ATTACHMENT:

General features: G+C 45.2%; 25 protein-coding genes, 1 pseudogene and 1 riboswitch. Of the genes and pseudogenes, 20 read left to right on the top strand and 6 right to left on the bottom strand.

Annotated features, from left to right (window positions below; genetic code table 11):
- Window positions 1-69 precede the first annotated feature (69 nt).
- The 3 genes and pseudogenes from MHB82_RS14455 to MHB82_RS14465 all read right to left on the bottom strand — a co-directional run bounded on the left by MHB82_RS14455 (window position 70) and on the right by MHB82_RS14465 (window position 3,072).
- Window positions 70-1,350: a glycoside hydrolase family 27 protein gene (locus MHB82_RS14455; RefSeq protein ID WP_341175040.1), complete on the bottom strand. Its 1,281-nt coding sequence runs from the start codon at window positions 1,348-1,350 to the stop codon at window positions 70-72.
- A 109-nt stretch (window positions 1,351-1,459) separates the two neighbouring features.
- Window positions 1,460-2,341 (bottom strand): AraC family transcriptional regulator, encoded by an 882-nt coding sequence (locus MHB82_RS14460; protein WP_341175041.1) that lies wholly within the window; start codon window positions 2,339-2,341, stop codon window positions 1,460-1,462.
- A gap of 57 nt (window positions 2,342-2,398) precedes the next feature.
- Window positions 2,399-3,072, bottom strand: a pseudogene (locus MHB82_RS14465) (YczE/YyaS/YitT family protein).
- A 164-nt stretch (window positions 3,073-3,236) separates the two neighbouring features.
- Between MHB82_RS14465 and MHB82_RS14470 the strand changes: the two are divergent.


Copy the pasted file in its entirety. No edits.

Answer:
General features: G+C 45.2%; 25 protein-coding genes, 1 pseudogene and 1 riboswitch. Of the genes and pseudogenes, 20 read left to right on the top strand and 6 right to left on the bottom strand.

Annotated features, from left to right (window positions below; genetic code table 11):
- Window positions 1-69 precede the first annotated feature (69 nt).
- The 3 genes and pseudogenes from MHB82_RS14455 to MHB82_RS14465 all read right to left on the bottom strand — a co-directional run bounded on the left by MHB82_RS14455 (window position 70) and on the right by MHB82_RS14465 (window position 3,072).
- Window positions 70-1,350: a glycoside hydrolase family 27 protein gene (locus MHB82_RS14455; RefSeq protein ID WP_341175040.1), complete on the bottom strand. Its 1,281-nt coding sequence runs from the start codon at window positions 1,348-1,350 to the stop codon at window positions 70-72.
- A 109-nt stretch (window positions 1,351-1,459) separates the two neighbouring features.
- Window positions 1,460-2,341 (bottom strand): AraC family transcriptional regulator, encoded by an 882-nt coding sequence (locus MHB82_RS14460; protein WP_341175041.1) that lies wholly within the window; start codon window positions 2,339-2,341, stop codon window positions 1,460-1,462.
- A gap of 57 nt (window positions 2,342-2,398) precedes the next feature.
- Window positions 2,399-3,072, bottom strand: a pseudogene (locus MHB82_RS14465) (YczE/YyaS/YitT family protein).
- A 164-nt stretch (window positions 3,073-3,236) separates the two neighbouring features.
- Between MHB82_RS14465 and MHB82_RS14470 the strand changes: the two are divergent.